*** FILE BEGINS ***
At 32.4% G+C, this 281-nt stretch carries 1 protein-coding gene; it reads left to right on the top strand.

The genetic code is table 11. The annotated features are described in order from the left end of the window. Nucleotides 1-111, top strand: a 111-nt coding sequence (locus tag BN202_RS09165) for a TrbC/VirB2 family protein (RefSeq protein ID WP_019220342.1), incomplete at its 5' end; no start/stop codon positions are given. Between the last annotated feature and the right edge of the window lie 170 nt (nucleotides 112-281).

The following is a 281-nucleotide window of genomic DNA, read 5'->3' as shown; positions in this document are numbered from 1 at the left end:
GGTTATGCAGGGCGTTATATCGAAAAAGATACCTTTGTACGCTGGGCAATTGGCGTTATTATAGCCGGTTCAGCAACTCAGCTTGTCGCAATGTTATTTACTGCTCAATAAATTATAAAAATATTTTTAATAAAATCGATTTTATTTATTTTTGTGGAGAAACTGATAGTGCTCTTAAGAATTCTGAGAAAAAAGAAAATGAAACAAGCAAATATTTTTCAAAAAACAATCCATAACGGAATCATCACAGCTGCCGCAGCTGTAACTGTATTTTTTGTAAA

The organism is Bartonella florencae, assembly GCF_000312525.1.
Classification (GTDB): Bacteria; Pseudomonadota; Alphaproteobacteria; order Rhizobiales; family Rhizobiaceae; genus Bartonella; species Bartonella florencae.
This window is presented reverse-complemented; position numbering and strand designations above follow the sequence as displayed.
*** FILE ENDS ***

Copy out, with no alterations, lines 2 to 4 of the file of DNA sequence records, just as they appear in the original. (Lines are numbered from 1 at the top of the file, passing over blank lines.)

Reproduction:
The genetic code is table 11. The annotated features are described in order from the left end of the window. Nucleotides 1-111, top strand: a 111-nt coding sequence (locus tag BN202_RS09165) for a TrbC/VirB2 family protein (RefSeq protein ID WP_019220342.1), incomplete at its 5' end; no start/stop codon positions are given. Between the last annotated feature and the right edge of the window lie 170 nt (nucleotides 112-281).

The following is a 281-nucleotide window of genomic DNA, read 5'->3' as shown; positions in this document are numbered from 1 at the left end:
GGTTATGCAGGGCGTTATATCGAAAAAGATACCTTTGTACGCTGGGCAATTGGCGTTATTATAGCCGGTTCAGCAACTCAGCTTGTCGCAATGTTATTTACTGCTCAATAAATTATAAAAATATTTTTAATAAAATCGATTTTATTTATTTTTGTGGAGAAACTGATAGTGCTCTTAAGAATTCTGAGAAAAAAGAAAATGAAACAAGCAAATATTTTTCAAAAAACAATCCATAACGGAATCATCACAGCTGCCGCAGCTGTAACTGTATTTTTTGTAAA